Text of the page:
This review is as spoiler-free as possible.
"Star Wars: Aftermath," written by Chuck Wendig, is the first book of a planned trilogy that will bridge some of the gap between "Return of the Jedi" and "The Force Awakens."
Since Lucasfilm (wisely) opted to shift the existing stories of this era into an alternative "Legendary" status, this is the first glimpse we have of the state of the galaxy in the days after the Rebellion's major victory over the Empire. All is not well in the galaxy and the fight for the soul and governance of the galaxy is just beginning for a group of ragtag freedom fighters who must now transform into a legitimate government.
But all of this is in the background. The book follows a number of rebels, former-Imperials, bounty hunters, and a tinkering kid as they try to rescue Wedge Antilles from Imperial captivity on the planet Akiva where some remnants of the Empire are meeting to discuss the future of their slice of the galaxy.
Interspersed through the main story are interludes set in various locations across the galaxy that give us glimpses of the situation is as a whole. Two of these interludes will cause major debates among fans. The first because it's written so ambiguously that some fans will read it one way while many others will go the opposite direction. And it's a major issue to fandom. I'm interested to see how that plays out. The other interlude will cause many conversations because it's a story we want and we want it now. These are the two sequences that really feature (or reference) major players from the previous films, so those looking for a rollicking adventure starring Luke Skywalker at the start of his Jedi Mastery career will have to wait until that is addressed.
That's something I wasn't quite sure I realized I wanted with this book.
But Wendig delivered the goods for me. It took me a chapter or two to settle into the third-person present tense writing style that felt unusual at first but once I'd taken to it, it made the story feel both fresh and immediate. Wendig is definitely well-suited to writing in a galaxy far, far away. He peppers in lots of details that show that he's done his homework (or let the story group connect enough dots to make me squeal in delight.)
The only complaint I had about the writing was that I was a little taken aback by how many earth animals got referenced. Hamsters and dogs? I understand it's something that happens in the films ("We'll be sitting ducks!") but it was the only thing that felt off. Ultimately, these small pings of our reality pressing into the fabric of the story were not enough to pull me out. Through the course of the book I was fully engrossed. It's emotional, action packed, and had all the ingredients I love in "Star Wars" with a few more added in for good measure. It has reluctant heroes, hilarious droids, evil villains, and the stakes are high.
To Wendig's credit (as well as Lucasfilm's), the cast is appropriately diverse. Norra Wexley, the female lead of the book and the ragtag team, is a character I want to see more of and understand completely why this quickly turned into a trilogy. She's a complicated figure torn between her familial responsibilities with her son and her duty as someone who wants to make the galaxy a better place. Gay and lesbian readers will also find themselves well-represented in the text, as we're brought three more characters in the canon that identify as having same-sex attractions. I want to say people of color are better represented as well, but after reading the book I'm not sure if I simply imagined Norra and her son and the rest of her family as black characters, or if it really is in the text.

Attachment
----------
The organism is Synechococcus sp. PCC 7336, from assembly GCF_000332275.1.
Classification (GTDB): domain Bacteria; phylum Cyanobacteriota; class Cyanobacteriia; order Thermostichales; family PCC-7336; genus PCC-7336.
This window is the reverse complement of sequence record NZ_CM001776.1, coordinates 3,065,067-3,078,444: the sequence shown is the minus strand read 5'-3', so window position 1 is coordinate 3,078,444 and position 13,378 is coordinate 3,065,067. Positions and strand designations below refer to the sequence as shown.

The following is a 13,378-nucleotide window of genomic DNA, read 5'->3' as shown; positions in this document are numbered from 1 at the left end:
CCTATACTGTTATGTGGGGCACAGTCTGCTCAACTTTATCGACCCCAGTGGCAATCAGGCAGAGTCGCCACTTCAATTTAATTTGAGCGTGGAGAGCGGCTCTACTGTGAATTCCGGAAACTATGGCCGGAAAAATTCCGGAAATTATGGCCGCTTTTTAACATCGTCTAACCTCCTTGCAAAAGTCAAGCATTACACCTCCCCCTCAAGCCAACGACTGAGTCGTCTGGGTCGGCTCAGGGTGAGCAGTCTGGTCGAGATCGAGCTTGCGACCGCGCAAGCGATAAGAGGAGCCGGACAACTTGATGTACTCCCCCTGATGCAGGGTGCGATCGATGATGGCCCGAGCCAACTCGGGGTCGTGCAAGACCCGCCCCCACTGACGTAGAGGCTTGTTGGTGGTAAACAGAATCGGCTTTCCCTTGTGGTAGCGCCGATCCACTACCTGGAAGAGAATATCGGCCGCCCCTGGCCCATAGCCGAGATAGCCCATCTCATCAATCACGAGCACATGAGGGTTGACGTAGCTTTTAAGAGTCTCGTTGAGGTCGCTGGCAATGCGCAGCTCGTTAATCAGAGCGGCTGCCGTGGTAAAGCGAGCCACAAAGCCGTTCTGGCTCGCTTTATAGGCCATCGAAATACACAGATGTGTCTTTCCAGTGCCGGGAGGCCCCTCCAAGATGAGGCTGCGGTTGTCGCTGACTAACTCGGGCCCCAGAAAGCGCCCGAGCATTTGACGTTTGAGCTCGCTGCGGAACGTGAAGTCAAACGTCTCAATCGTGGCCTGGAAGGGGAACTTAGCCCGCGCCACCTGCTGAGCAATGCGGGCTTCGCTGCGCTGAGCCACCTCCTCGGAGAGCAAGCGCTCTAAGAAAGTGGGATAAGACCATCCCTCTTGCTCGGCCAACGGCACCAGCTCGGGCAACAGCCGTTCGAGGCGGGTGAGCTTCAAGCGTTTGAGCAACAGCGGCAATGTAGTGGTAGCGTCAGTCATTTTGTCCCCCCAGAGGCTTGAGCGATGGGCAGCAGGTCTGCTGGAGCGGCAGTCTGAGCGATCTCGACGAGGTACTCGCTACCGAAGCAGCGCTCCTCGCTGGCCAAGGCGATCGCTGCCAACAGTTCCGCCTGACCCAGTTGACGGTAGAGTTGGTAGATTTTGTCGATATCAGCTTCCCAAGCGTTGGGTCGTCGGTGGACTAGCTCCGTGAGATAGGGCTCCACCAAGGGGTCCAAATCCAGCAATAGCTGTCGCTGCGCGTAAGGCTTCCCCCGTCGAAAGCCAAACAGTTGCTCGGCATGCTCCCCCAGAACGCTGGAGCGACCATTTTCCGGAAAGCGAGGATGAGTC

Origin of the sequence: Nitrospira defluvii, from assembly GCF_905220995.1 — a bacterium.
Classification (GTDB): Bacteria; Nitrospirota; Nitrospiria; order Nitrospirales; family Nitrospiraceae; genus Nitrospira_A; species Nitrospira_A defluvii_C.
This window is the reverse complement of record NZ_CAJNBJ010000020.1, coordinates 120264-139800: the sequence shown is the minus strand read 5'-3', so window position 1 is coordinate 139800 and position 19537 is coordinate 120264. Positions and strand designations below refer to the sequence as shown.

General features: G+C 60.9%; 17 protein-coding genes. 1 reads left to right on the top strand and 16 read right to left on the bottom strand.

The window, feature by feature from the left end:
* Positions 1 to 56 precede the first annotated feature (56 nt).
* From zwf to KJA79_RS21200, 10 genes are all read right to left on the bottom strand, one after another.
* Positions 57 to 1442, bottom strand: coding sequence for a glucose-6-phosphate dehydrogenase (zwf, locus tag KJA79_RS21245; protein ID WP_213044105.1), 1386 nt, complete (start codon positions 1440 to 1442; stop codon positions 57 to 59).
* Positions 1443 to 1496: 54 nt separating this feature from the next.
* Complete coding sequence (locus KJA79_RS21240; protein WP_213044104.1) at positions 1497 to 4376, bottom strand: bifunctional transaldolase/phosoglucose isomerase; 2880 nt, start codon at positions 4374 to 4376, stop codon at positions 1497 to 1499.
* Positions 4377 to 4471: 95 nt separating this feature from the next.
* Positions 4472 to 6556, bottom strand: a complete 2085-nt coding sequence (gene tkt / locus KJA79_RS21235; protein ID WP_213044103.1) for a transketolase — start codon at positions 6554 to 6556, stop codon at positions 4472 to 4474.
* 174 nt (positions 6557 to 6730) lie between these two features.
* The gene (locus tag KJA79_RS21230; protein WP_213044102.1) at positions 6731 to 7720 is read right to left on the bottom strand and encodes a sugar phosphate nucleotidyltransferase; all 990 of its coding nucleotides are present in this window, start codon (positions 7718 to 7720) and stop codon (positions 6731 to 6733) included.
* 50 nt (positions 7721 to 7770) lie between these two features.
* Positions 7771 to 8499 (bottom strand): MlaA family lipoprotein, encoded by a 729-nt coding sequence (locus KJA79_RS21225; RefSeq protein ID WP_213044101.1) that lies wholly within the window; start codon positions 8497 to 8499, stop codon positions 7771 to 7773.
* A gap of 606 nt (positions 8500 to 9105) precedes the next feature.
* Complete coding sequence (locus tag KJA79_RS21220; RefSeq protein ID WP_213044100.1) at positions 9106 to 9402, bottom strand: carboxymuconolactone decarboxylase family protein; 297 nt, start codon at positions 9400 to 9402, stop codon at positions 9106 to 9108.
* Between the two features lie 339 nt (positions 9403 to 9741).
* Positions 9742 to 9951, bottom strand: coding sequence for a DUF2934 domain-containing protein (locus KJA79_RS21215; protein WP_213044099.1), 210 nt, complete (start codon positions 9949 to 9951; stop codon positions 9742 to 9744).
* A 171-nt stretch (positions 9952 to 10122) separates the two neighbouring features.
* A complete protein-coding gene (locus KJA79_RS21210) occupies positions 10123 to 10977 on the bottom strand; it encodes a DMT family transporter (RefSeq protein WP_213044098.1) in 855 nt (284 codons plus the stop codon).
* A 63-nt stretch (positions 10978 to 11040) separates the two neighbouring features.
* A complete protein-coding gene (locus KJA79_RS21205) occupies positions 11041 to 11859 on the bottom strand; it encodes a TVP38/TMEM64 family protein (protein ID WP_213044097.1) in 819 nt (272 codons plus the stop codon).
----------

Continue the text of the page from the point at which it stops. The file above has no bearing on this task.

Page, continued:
We're also given a cast that is generally represented equally on the gender front. About half the characters seemed to be of either sex. And the best of the bad guys was also a woman. Admiral Sloane (who first appeared in John Jackson Miller's "A New Dawn") is fast becoming one of my favorite characters in this new "Star Wars" universe we find ourselves in and I would happily applaud her jumping from the books into films.
The book itself is incredibly readable. I couldn't put it down, I consumed it rapidly over the course of two days. My time was limited and I had many deadlines, but found myself setting things aside in order to read instead. It moves quickly and is structured like you'd imagine a "Star Wars" book should be.
But like most things in the "Star Wars" universe, this book actually raises just as many questions as it answers. And the biggest question doesn't come until the last chapter of the book. And it leaves with such a tantalizing, dangling question that fans will be debating the identity of a certain character until the answer is finally, officially revealed. It's quite a tease, though, and it might rub some fans the wrong way, but part of my love of "Star Wars" comes in not knowing all the answers and having things to debate about.
This might be one of the biggest debates coming to fandom for a long time, at least until it's answered or "The Force Awakens" drops all of its mysteries on us in December. Whichever comes first.
The book is widely available today and I am giving it my highest recommendation. Of the books that are part of the canon, I can't tell if I liked this one or "Dark Disciple" more. They're both just so good. And if this book is any indication of the continuing quality of the work the story group is doing to tie the entire "Star Wars" saga together, classic trilogy, prequels, and what's coming next, I think we're all in great shape.
You can pick up the book at any local bookseller or order it on Amazon here.
And be sure to listen to the next episode of Full of Sith, where we'll be dissecting the book in greater detail and with spoilers.